At the end of the show—the first episode of the first season of NCIS—Gibbs gets into a convertible driven by a redhead and is whisked away. Why?
The best response I can imagine is, “Who cares?” And the best rejoinder I can manage comes from Salmon Fishing in the Yemen’s Dr. Frederick Jones, who says, “Well…strangely enough…I do.”
Also, there is my identity as a dilettante to consider. If you look at the title of my page, above, you will see that the tagline is: “delight is the heart of the dilettante.”  As an operating principle, that means that I wind up writing about whatever snags and holds on to my interest for a time. My interest, it turns out, is easily snagged.
Which brings us back to NCIS, the most popular television show in America. The show is about Special Agent Leroy Jethro Gibbs. That’s my own judgment. You could say it is about the Marines.  You could say it is about the team of agents Gibbs leads. You could say it is about “justice,” on the grounds that “the bad guy(s)” get killed or jailed at the end of (nearly) every episode.
I say it is about Gibbs. Let’s go back to the redhead who picks him up in the car at the end of Episode 1. They never say who she is. They never say what relationship she has to Gibbs, if any.  She just shows up, acquires Gibbs, and heads off. Why the redhead? Because they want to say something about Gibbs. The show is “about” Gibbs.
The redhead is not a hooker. That’s not what they want to say about Gibbs. She is not notably younger than Gibbs—maybe a little. She has short hair. I think Belisario decided that a woman with long red hair would fit nicely into viewer speculations about who she was, so she has short hair. She drives a silver Mercedes convertible. Gibbs gets into the car without greeting her and they drive away. It’s not about the redhead. It’s about Gibbs.
Gibbs has had three wives by the time the show debuts. He needs to be “single,” a word meaning that the affairs he keeps having can’t evolve in the direction of marriage, so that he can be solitary at all times.  He is alone when he is at work. People come to him, cases come to him, whoever the director of the agency is at the time summons him. He goes “home” and goes straight to the basement, where he is perpetually working on a boat with hand tools. 
So, since he can’t be married and since he has to be perpetually attractive to women and since being attractive to women who are regulars on the show creates problems for the writers, what we really need is a completely unexplained attractive age-appropriate redhead. That says what needs to be said about Gibbs’s sex appeal and it doesn’t complicate the plot.
Gibbs really needs some kind of understandable appeal because he is “god-like” in all the worst senses of the word, in other respects. It would be tempting to say that he is “unaffected” by people,” but that isn’t really true. He is unaffected by people who are trying to affect him. He relates freely and warmly to people—children, damsels in distress—who need him. “I will have mercy on whom I will have mercy” (Exodus 33) is the short version.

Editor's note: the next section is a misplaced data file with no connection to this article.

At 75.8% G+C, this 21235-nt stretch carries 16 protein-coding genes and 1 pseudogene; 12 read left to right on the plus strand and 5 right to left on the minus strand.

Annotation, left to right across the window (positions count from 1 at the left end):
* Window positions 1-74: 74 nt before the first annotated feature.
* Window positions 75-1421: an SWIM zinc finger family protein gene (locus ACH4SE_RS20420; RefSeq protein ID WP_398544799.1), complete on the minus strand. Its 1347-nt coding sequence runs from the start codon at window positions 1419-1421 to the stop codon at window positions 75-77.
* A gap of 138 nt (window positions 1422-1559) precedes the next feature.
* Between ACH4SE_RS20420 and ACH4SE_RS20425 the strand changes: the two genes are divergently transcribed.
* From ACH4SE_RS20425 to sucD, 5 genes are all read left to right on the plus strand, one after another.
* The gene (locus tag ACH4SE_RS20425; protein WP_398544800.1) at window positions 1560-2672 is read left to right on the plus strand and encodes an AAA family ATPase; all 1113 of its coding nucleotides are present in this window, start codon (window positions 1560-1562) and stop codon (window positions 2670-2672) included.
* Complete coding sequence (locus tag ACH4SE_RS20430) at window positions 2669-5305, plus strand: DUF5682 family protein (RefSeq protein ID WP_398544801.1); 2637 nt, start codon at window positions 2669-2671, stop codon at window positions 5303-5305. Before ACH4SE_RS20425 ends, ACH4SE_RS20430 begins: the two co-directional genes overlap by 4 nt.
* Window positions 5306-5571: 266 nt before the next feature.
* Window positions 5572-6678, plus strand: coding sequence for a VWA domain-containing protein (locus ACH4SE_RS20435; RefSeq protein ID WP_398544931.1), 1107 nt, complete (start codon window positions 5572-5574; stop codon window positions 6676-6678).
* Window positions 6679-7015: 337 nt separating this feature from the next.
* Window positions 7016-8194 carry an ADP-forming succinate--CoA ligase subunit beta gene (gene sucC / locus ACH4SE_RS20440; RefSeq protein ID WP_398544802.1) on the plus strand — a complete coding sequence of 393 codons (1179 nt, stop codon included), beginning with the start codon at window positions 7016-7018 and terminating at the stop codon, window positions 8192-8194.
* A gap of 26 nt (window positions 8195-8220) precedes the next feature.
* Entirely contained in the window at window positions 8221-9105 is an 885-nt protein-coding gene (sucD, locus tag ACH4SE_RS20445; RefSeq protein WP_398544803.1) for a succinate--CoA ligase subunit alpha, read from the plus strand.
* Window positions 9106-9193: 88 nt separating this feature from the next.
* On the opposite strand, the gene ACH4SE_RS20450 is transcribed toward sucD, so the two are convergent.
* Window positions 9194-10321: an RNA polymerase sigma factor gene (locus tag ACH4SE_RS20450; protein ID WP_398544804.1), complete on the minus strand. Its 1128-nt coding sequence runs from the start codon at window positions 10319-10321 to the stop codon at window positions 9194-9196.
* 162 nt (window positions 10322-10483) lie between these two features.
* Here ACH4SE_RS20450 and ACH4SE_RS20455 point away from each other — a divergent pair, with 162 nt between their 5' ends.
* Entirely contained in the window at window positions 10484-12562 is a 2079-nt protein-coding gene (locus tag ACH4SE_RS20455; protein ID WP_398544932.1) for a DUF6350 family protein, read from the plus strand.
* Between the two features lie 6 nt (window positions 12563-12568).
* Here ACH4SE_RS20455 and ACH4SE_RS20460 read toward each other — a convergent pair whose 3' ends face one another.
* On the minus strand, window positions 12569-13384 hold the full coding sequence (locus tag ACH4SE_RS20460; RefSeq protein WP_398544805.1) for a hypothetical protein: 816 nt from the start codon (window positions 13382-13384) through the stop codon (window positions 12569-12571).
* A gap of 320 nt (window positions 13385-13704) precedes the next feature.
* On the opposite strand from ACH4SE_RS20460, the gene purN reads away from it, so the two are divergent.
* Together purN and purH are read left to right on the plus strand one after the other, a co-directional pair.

He knows things he really couldn’t know and the show has no interest in explaining why that is. The team eventually just takes it for granted that Gibbs is going to know about “it,” whatever it is, and he always does. That isn’t divine omniscience in any thoroughgoing sense, but it is close enough for network television.
He is not really confined by space the way the rest of us are. He just “shows up.” He doesn’t “come into the room.” He just “is” in the room and he is standing right behind whoever is doing something he or she shouldn’t be doing. It’s not omnipresence, really, but since you can’t ever be sure when it will happen, it winds up being close enough for network television.
Gibbs isn’t funny. That gives everyone around him a chance to be funny and we get to enjoy all that repartee, but it doesn’t affect Gibbs. Gibbs has access to irony on occasion, but he doesn’t laugh when everybody else laughs. Why?
Well…it’s like the mysterious redhead.  The show is about Gibbs. Gibbs is whoever he needs to be to set up the show. If you are going to have all that godlikeness, you really need a mysterious redhead in a Mercedes.
Do you watch NCIS? Bette and I do. It’s about Gibbs.
 It is, actually. The English word dilettante derives from the Latin delectare, “to delight.”
 Donald Bellisario, the creator of the series, was a marine himself and is relentlessly positive about the corp’s virtues.
[3 NCIS is a show that relishes inside jokes. Although no one knows who “the redhead” is on the show, everyone knows who she is in real life. She is Vivienne Belarisario, the fourth wife of the show’s creator and she is Sean Murray’s mother. Murray plays Agent Timothy McGee on the show.
 That’s Gibbs. Mark Harmon, on the other hand, has been married for a long time to Pam Dawber, whom you will remember, if you are old enough, as “Mindy,” who starred with Robin Williams on Mork and Mindy.
 Mark Harmon, who plays Gibbs, does, in fact, make furniture using hand tools. That explains why Agent Gibbs seems to know what he is doing
 He also has a firm-but-fair collegial relationship with other male members of the team. More “coach-like” than godlike.
 In, I should say, a show stocked with redheads. Some of the redheads have been his boss. Some have been flings. One I can think of has been both.